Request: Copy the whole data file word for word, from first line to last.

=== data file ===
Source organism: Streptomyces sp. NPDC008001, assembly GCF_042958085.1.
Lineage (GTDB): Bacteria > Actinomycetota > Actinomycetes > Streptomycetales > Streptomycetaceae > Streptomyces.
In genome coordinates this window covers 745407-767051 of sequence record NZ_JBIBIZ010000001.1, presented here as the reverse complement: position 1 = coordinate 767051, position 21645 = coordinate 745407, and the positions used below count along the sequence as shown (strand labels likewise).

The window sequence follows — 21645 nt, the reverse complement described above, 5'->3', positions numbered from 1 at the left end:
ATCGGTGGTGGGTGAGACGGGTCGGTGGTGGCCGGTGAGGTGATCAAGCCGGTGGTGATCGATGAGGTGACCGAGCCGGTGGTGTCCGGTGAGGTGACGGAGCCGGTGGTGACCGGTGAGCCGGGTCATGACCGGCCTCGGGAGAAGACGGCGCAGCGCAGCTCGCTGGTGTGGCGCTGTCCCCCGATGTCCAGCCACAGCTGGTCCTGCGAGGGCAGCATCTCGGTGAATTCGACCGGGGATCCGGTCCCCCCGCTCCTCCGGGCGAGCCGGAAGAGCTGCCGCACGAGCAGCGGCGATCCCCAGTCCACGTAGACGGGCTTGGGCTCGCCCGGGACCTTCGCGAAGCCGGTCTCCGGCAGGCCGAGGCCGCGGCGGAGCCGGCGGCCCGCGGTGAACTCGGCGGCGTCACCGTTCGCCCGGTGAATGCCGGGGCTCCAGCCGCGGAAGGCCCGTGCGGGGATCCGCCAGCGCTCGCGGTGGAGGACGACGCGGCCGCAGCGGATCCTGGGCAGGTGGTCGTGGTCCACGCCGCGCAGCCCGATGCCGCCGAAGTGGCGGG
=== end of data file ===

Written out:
Source organism: Streptomyces sp. NPDC008001, assembly GCF_042958085.1.
Lineage (GTDB): Bacteria > Actinomycetota > Actinomycetes > Streptomycetales > Streptomycetaceae > Streptomyces.
In genome coordinates this window covers 745407-767051 of sequence record NZ_JBIBIZ010000001.1, presented here as the reverse complement: position 1 = coordinate 767051, position 21645 = coordinate 745407, and the positions used below count along the sequence as shown (strand labels likewise).

The window sequence follows — 21645 nt, the reverse complement described above, 5'->3', positions numbered from 1 at the left end:
ATCGGTGGTGGGTGAGACGGGTCGGTGGTGGCCGGTGAGGTGATCAAGCCGGTGGTGATCGATGAGGTGACCGAGCCGGTGGTGTCCGGTGAGGTGACGGAGCCGGTGGTGACCGGTGAGCCGGGTCATGACCGGCCTCGGGAGAAGACGGCGCAGCGCAGCTCGCTGGTGTGGCGCTGTCCCCCGATGTCCAGCCACAGCTGGTCCTGCGAGGGCAGCATCTCGGTGAATTCGACCGGGGATCCGGTCCCCCCGCTCCTCCGGGCGAGCCGGAAGAGCTGCCGCACGAGCAGCGGCGATCCCCAGTCCACGTAGACGGGCTTGGGCTCGCCCGGGACCTTCGCGAAGCCGGTCTCCGGCAGGCCGAGGCCGCGGCGGAGCCGGCGGCCCGCGGTGAACTCGGCGGCGTCACCGTTCGCCCGGTGAATGCCGGGGCTCCAGCCGCGGAAGGCCCGTGCGGGGATCCGCCAGCGCTCGCGGTGGAGGACGACGCGGCCGCAGCGGATCCTGGGCAGGTGGTCGTGGTCCACGCCGCGCAGCCCGATGCCGCCGAAGTGGCGGG